Related News

Home » Metro » Public Services

Motorists warned of month-long traffic woes

DRIVERS are feared to face extreme congestions this month cruising local roads due to combined influences of the cold weather, the Spring Festival travel peak as well as changes caused by some major traffic projects, said the city traffic watchdog.

One influence will be caused by ending of toll collection on the Shanghai-Jiading Expressway. The road also named S5 is the oldest highway facility on Chinese mainland. In response to mounting appeals which has lasted for nearly a decade, local government had announced it finally toll free to all vehicles starting January 1.

The road authority feared the big "toll-free" attraction will push up traffic by up to 40 percent during peaks among the recent months.

The prediction is proven by the long lines of sedans, buses and trucks this morning on S5 on the first work day since the toll removal.

The highway authority said traffic started to peak at around 7:40am and soon vehicles were seen lining up for more than one kilometer in front of the entry booths. Traffic pressure did not ease until 9am, bringing an extra 20 percent turnover volume compared to previous morning rush period, authority said.

"The highway was operating close to full capacity on daily basis and congestion was already serious. Drivers are now feared to run into further prolonged wait time to pass this highway because of the sudden traffic hike stimulated by the new toll policy," said Yan Jionghao, director with Shanghai Highway Administration.

As more out-of-town vehicles will be attracted, the ordinary local roads in the nearby region will also be placed under heavier pressure. Traffic between the Outer Ring Road and the Qilianshan Road is estimated to suffer the heaviest influence.

And some links diverting traffic from the highway to other parts of the city such as the Fengxiang and Bao'an roads would also come under difficult traffic condition, authority estimate.

The highway authority advised local commuters to take detours if possible to avoid running into traffic jams along S5, which is feared to last for months.

Some traffic-easing measures have also been taken. The automatic bars before the toll gates have been adjusted to move faster. The time for the bars to rise to pass each vehicle is improved from 1.4 to 0.3 seconds now, which translates into a 20 percent rise in traffic turnover speed, said the highway authority.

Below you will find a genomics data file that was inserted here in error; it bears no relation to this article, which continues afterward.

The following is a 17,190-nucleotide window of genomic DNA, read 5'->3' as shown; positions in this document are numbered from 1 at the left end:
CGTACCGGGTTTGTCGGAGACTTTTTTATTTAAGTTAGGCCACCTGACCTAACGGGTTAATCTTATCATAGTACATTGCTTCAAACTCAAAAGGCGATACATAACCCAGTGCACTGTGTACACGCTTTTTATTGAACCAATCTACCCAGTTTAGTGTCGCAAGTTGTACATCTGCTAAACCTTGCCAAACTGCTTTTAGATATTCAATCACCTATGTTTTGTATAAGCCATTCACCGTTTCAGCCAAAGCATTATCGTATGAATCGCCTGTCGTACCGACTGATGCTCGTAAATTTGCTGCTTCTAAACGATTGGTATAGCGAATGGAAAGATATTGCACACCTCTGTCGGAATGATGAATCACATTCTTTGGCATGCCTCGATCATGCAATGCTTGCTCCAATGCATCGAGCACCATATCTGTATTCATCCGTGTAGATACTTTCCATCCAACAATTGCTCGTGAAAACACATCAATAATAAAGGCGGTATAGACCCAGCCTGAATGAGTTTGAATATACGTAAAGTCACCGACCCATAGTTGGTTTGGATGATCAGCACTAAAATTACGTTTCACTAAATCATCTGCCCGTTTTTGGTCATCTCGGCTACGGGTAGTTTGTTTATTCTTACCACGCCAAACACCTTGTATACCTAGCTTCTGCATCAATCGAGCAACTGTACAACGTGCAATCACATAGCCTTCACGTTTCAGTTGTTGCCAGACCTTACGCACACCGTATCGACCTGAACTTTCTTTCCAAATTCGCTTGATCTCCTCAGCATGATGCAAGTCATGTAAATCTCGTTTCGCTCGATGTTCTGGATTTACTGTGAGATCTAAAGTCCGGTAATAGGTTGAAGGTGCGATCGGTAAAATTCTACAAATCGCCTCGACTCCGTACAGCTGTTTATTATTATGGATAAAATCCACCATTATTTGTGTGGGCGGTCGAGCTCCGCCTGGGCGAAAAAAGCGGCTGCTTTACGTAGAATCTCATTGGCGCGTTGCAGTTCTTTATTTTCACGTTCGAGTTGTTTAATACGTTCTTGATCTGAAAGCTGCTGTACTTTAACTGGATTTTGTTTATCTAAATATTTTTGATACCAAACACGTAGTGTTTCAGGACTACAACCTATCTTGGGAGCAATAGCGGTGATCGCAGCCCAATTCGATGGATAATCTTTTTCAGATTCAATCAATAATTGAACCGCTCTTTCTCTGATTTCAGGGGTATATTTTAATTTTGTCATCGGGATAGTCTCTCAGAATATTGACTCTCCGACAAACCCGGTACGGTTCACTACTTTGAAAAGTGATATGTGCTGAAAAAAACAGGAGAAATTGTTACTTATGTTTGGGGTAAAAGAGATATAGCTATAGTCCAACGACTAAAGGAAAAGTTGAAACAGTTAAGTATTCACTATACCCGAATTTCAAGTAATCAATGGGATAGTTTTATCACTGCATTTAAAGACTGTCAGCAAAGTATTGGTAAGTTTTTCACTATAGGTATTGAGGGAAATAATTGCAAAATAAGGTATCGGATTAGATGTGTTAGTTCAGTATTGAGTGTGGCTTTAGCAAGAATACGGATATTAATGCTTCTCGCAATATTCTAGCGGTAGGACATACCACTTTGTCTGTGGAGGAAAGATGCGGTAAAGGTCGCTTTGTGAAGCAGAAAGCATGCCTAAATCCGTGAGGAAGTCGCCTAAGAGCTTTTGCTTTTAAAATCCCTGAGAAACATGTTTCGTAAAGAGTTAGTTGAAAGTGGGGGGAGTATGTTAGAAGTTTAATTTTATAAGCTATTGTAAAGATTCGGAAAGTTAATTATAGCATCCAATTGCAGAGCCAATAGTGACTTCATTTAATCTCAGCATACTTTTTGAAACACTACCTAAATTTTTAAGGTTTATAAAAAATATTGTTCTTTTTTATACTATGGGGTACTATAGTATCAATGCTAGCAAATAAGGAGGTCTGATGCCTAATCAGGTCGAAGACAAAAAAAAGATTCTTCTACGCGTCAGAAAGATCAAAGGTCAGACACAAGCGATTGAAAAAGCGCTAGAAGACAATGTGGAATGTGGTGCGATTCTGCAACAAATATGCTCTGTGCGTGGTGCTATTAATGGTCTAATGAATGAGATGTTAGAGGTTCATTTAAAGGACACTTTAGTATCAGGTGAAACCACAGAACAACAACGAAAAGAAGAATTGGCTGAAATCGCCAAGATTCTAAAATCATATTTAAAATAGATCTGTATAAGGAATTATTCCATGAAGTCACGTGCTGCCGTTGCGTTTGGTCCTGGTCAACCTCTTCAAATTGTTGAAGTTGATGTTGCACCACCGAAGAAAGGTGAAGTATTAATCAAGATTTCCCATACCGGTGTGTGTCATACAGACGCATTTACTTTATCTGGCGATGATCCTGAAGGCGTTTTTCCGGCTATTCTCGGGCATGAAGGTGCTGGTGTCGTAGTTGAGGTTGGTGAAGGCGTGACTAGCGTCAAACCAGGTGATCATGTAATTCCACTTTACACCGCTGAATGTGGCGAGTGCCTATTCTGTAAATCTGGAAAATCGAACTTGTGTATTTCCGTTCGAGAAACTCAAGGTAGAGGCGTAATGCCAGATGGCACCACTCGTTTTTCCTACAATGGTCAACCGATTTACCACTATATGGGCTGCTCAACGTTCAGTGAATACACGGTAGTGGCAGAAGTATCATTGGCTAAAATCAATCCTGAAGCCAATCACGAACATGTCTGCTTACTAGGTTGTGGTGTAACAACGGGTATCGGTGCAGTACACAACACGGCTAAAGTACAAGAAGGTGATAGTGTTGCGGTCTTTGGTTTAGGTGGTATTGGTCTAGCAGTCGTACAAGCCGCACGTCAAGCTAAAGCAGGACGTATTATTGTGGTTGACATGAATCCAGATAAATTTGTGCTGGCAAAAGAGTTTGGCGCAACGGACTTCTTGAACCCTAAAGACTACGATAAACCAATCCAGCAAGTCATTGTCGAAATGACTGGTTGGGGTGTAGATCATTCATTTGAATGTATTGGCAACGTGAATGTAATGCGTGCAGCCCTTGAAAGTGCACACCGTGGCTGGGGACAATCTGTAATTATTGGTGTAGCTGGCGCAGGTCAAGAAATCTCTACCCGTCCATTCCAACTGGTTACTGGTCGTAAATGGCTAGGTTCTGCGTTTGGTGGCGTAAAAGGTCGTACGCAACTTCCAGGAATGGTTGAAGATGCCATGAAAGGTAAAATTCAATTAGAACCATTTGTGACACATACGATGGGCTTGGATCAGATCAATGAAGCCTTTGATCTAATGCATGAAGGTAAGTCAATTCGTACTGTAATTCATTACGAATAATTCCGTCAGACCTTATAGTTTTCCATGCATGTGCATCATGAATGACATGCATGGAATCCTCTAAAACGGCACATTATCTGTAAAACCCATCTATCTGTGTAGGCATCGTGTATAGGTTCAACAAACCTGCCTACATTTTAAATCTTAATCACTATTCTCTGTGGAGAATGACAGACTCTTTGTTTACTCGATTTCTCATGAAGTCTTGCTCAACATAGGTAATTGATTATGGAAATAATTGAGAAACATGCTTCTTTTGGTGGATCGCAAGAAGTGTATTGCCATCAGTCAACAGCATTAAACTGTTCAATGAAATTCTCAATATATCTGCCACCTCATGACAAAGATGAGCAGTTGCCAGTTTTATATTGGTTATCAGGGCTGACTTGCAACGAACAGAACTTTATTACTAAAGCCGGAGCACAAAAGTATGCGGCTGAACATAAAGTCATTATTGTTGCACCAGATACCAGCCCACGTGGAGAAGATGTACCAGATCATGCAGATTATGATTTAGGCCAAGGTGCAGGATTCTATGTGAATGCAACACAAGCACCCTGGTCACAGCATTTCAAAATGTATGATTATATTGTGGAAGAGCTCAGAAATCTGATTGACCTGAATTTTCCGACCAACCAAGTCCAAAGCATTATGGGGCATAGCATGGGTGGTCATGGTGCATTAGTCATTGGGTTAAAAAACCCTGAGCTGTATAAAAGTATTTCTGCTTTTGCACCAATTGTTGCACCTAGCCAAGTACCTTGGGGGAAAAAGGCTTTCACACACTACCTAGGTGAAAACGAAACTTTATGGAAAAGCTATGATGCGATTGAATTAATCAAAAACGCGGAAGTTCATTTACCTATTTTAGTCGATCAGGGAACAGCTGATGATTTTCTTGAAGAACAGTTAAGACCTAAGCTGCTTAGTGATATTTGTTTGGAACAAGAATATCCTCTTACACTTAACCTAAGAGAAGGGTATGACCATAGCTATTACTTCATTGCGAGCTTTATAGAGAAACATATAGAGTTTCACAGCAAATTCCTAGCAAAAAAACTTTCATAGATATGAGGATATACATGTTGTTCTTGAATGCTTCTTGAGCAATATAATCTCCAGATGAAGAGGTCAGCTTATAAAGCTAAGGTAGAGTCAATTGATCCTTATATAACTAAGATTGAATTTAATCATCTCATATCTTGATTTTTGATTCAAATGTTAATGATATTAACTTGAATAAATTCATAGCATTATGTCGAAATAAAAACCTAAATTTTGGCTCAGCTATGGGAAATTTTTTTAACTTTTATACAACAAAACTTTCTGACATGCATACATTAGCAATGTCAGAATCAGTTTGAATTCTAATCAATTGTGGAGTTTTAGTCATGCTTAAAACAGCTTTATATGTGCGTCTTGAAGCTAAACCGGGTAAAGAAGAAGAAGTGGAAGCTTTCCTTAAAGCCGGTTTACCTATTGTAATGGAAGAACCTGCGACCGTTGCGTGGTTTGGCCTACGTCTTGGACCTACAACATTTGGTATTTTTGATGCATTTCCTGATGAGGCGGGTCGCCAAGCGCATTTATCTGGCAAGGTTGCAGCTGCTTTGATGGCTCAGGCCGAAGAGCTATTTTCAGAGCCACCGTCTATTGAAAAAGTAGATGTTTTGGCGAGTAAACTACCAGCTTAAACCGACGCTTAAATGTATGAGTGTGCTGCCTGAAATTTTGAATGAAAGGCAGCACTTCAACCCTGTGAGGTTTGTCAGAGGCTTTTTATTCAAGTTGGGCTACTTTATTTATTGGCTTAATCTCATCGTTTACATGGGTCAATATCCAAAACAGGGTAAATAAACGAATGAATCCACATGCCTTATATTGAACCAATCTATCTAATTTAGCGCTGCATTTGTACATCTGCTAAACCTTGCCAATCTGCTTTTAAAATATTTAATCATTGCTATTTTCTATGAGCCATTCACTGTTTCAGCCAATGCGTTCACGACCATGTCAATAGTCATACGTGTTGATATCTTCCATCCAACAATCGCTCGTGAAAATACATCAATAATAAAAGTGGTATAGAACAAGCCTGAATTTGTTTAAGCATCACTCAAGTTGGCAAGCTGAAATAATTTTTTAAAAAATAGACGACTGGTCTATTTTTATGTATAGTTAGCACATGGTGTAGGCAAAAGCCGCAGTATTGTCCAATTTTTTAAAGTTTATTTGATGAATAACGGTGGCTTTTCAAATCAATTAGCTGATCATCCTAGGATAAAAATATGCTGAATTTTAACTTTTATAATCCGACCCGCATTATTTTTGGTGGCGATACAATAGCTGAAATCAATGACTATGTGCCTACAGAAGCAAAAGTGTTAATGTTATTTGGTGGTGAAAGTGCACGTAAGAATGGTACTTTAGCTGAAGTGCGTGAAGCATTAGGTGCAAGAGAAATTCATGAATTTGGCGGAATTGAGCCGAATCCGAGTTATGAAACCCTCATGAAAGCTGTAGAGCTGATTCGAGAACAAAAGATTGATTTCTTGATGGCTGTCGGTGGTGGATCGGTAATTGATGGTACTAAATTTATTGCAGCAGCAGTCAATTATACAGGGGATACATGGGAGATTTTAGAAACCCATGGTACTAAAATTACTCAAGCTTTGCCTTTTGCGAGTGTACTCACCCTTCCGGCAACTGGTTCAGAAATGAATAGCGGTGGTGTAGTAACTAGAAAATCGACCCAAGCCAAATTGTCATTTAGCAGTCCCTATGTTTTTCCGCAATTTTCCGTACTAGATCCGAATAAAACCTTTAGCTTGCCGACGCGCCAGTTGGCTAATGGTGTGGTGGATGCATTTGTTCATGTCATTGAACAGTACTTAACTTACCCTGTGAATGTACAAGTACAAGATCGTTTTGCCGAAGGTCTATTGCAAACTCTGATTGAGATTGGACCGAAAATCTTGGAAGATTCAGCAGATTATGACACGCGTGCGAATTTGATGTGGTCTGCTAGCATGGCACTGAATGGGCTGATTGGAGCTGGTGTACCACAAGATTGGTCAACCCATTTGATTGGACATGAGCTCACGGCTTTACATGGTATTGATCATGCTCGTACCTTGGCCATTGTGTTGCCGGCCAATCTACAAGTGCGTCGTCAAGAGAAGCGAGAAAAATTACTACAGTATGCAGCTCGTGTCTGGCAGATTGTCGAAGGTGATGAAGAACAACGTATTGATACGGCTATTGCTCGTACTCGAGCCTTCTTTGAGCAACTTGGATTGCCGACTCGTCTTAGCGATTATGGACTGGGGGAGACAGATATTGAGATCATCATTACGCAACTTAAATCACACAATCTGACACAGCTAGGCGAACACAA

Although drivers don't need to pay toll fees anymore, they currently still need to stop the toll booths on both ends of the highway to collect and return an empty pass card.

The trouble can be cleaned after next April when the related toll stations are all removed from the highway.

"After the toll booths are relocated, we will also start an expansion project to add two car lanes to the current four-lane driveway in order to boost its traffic capacity," said Li Zheliang, an engineer with the highway administration.

Li said heavy congestion along S5 would last for about one year before the expansion construction was completed.

The road opened to traffic in 1988 with a government investment of 230 million yuan (US$36.4 million).

With many residential complexes springing up in the suburban district and automobile industry operations booming in Jiading's Anting Town, workers and residents have been increasingly complaining of what they call an "ungrounded daily traffic expense."

Minimum toll on other local expressways was also eased from 10 to 5 yuan on January 1.

The construction commission also said the reconstruction of downtown Jiangning Road Bridge across the Suzhou Creek would cause the festival travel peak even more demanding. Closure of the vehicle bridge would continue to produce heavier jams on downtown Changde and Changhua roads, the commission said.

The commission officials said local constructors were speeding up some small construction projects involving road digging and aiming to have such operations all completed before January 10 to reduce impact on local traffic.

The Spring Festival mass migration will peak from January 18 to 22 and from January 30 to February 22, said local traffic authority. Millions of people will rush home to spend the Chinese New Year, also called Spring Festival, with their families, putting a great pressure on traffic system. The volume of travelers is expected to hike from January 8 and the peak season will last until February 16.

Authorities estimated that 29.33 million people will travel by rail, air and road, and 15.56 million will travel within the city, up 6 percent and 2 percent from last year.


Copyright © 1999- Shanghai Daily. All rights reserved.Preferably viewed with Internet Explorer 8 or newer browsers.

沪公网安备 31010602000204号

Email this to your friend